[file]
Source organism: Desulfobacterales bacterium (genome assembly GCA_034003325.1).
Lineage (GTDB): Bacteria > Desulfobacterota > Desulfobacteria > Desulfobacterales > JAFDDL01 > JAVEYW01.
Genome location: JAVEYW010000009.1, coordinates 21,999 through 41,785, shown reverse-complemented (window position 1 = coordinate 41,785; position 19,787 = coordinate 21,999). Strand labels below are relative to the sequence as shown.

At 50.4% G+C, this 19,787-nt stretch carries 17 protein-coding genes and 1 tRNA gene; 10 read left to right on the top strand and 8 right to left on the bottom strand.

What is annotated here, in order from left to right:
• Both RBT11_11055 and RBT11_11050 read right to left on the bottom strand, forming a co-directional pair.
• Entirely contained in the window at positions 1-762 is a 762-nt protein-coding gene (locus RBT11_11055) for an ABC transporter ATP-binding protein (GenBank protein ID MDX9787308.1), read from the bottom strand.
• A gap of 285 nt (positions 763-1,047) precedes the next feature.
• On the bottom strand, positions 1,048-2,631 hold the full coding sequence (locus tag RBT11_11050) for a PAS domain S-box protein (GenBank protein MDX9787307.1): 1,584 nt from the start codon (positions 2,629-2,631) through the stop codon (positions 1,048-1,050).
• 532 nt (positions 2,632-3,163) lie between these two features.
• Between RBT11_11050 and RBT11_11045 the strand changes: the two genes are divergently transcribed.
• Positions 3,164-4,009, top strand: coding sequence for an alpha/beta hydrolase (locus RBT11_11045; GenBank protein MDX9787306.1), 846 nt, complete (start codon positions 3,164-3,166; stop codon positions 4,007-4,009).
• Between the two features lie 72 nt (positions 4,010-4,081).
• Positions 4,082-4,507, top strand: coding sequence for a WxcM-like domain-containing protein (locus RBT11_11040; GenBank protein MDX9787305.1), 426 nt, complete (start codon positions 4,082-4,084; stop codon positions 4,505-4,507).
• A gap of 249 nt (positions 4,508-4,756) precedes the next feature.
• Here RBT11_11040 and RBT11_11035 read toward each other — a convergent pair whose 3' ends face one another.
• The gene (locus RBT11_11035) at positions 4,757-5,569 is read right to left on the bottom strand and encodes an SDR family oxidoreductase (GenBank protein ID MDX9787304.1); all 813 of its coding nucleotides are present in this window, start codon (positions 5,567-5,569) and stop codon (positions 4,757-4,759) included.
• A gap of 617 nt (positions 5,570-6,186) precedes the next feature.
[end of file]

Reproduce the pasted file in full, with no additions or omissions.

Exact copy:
Source organism: Desulfobacterales bacterium (genome assembly GCA_034003325.1).
Lineage (GTDB): Bacteria > Desulfobacterota > Desulfobacteria > Desulfobacterales > JAFDDL01 > JAVEYW01.
Genome location: JAVEYW010000009.1, coordinates 21,999 through 41,785, shown reverse-complemented (window position 1 = coordinate 41,785; position 19,787 = coordinate 21,999). Strand labels below are relative to the sequence as shown.

At 50.4% G+C, this 19,787-nt stretch carries 17 protein-coding genes and 1 tRNA gene; 10 read left to right on the top strand and 8 right to left on the bottom strand.

What is annotated here, in order from left to right:
• Both RBT11_11055 and RBT11_11050 read right to left on the bottom strand, forming a co-directional pair.
• Entirely contained in the window at positions 1-762 is a 762-nt protein-coding gene (locus RBT11_11055) for an ABC transporter ATP-binding protein (GenBank protein ID MDX9787308.1), read from the bottom strand.
• A gap of 285 nt (positions 763-1,047) precedes the next feature.
• On the bottom strand, positions 1,048-2,631 hold the full coding sequence (locus tag RBT11_11050) for a PAS domain S-box protein (GenBank protein MDX9787307.1): 1,584 nt from the start codon (positions 2,629-2,631) through the stop codon (positions 1,048-1,050).
• 532 nt (positions 2,632-3,163) lie between these two features.
• Between RBT11_11050 and RBT11_11045 the strand changes: the two genes are divergently transcribed.
• Positions 3,164-4,009, top strand: coding sequence for an alpha/beta hydrolase (locus RBT11_11045; GenBank protein MDX9787306.1), 846 nt, complete (start codon positions 3,164-3,166; stop codon positions 4,007-4,009).
• Between the two features lie 72 nt (positions 4,010-4,081).
• Positions 4,082-4,507, top strand: coding sequence for a WxcM-like domain-containing protein (locus RBT11_11040; GenBank protein MDX9787305.1), 426 nt, complete (start codon positions 4,082-4,084; stop codon positions 4,505-4,507).
• A gap of 249 nt (positions 4,508-4,756) precedes the next feature.
• Here RBT11_11040 and RBT11_11035 read toward each other — a convergent pair whose 3' ends face one another.
• The gene (locus RBT11_11035) at positions 4,757-5,569 is read right to left on the bottom strand and encodes an SDR family oxidoreductase (GenBank protein ID MDX9787304.1); all 813 of its coding nucleotides are present in this window, start codon (positions 5,567-5,569) and stop codon (positions 4,757-4,759) included.
• A gap of 617 nt (positions 5,570-6,186) precedes the next feature.